subject was at all controversial.
    Any comments?

    Armin
    I

    On Aug 30, 7:44 pm, nos...@de-ster.demon.nl (J. J. Lodder) wrote:
    > ANS <ar...@umich.edu> wrote:
    > > Is there any empirical evidence that electromagneticradiation
    > > producesgravitationalfields? I understand that as a form of energy
    > > it is expected to induce a spacetime curvature, but has this
    > > prediction of GR actually been tested?

    >
    > It is known that a light beam is deflected by the sun,
    > so we would be very surpised indeed
    > (action = -reaction, or momentum conservation)
    > if there were no corresponding force on the sun,
    > while it is doing the deflecting.
    >
    > Thegravitationalfieldof the light beam
    > is the only thing imaginable that can do that.
    > (and of course the GTR predicts just that)
    >
    > > Is it at all subject to any controversy?

    >
    > No, why should there be?
    >
    > Jan
     
  15. Mar 6, 2011 #14
    To late by far (as usual), but still. Murat have it beautifully straight. That's the post answering this question, imagining gravity to act as a radiation is not working. Imaging particles to add 'energy' to themselves though, even though we have no isolated measurement of 'pure isolated energy', will work and will add a very slight invariant mass. Check out the examples with compressed springs.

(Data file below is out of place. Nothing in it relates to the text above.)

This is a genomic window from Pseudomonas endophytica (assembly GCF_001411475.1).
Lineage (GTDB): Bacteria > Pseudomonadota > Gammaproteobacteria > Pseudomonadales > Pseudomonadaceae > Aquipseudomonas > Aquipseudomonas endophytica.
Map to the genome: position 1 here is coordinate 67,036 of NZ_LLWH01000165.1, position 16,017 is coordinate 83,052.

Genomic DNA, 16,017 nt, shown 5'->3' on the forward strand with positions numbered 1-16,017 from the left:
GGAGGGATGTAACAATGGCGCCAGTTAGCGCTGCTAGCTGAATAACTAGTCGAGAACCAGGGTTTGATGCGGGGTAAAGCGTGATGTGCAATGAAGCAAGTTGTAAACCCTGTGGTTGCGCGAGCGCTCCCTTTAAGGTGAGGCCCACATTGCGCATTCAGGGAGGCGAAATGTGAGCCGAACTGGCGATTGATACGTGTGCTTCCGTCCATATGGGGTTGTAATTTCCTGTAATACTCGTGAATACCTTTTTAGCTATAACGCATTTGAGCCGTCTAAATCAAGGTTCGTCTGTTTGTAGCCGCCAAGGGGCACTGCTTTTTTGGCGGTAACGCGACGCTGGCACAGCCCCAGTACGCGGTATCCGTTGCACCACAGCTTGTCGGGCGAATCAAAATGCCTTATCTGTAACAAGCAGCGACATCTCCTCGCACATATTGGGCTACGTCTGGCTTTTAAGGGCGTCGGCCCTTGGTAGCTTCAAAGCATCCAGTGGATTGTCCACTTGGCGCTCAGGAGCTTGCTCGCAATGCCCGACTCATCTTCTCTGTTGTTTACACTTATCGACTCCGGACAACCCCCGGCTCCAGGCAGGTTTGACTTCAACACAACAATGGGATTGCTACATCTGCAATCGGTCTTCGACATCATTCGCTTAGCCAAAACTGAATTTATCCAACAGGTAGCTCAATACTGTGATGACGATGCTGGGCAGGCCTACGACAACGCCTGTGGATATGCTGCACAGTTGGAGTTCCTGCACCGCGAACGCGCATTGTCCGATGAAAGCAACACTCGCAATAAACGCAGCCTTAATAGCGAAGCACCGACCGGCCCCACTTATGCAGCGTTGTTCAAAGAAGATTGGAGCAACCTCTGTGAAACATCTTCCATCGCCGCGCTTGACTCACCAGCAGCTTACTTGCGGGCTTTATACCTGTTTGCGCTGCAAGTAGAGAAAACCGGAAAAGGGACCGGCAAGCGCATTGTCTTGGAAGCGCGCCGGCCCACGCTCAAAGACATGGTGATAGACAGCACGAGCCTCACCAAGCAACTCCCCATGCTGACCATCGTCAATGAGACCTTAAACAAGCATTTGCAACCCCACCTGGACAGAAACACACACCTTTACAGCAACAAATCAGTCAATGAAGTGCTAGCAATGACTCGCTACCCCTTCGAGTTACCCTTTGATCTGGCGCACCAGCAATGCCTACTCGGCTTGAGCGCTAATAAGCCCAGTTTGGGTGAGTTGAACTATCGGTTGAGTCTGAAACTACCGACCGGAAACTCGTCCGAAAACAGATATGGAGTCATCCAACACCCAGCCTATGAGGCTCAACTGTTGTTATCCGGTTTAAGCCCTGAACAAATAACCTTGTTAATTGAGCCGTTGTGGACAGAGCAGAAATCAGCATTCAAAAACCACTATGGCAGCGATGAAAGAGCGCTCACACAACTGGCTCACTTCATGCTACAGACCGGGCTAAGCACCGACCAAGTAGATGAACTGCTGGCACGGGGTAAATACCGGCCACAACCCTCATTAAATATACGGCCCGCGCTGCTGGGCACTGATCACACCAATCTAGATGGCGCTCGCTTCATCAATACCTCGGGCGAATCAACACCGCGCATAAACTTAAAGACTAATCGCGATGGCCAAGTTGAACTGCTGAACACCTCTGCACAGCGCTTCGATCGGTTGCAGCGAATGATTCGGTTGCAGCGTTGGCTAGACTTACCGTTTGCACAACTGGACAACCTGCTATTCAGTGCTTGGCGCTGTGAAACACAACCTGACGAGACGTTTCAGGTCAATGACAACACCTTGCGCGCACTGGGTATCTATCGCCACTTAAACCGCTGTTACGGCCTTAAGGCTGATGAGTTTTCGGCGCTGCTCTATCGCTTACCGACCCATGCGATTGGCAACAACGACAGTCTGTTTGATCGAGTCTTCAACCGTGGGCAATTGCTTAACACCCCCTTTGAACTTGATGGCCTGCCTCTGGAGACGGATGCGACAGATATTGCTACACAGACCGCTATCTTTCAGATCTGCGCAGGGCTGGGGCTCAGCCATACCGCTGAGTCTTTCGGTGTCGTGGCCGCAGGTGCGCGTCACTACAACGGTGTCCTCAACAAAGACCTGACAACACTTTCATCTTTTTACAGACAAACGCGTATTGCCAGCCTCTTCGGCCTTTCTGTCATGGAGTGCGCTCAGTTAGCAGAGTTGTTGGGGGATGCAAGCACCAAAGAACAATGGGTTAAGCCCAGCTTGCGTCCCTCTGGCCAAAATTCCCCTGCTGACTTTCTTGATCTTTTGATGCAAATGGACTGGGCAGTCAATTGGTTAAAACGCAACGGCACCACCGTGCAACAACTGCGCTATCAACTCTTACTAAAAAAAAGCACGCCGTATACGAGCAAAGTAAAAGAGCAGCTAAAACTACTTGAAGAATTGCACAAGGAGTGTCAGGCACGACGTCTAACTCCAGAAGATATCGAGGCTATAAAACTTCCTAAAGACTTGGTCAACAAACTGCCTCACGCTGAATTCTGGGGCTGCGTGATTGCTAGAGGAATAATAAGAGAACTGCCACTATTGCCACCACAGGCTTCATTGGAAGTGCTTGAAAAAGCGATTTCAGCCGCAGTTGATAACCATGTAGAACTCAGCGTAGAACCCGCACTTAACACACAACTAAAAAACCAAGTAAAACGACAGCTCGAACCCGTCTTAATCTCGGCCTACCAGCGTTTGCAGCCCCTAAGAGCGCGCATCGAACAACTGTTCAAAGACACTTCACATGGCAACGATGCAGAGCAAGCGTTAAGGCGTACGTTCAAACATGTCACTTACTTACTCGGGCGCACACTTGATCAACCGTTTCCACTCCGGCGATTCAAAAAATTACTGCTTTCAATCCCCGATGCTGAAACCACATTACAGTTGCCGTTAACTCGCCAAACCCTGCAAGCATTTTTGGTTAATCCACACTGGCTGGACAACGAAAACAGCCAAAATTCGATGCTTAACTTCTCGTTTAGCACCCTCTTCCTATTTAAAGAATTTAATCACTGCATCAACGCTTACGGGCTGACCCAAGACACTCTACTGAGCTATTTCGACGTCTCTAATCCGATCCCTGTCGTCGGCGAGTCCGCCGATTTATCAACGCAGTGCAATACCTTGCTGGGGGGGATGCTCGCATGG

How that 'mass' comes to be is another question and, if you like, may be seen as a proof for our magical 'energy' existing. But 'energy', as far as I know, is only defined through 'interactions'. Potential energy may be a very useful concept in Physics. But if you look at a spaceship :) Uniformly moving near light speed, relative earth, its 'atoms' won't radiate any more. It will not 'glow', telling you that even though you can define a greater 'relative mass', or 'momentum', or 'potential energy' to it, it's above all a way of defining what we expect to happen in that later 'interaction'. To me only compression seems to be able to prove the concept?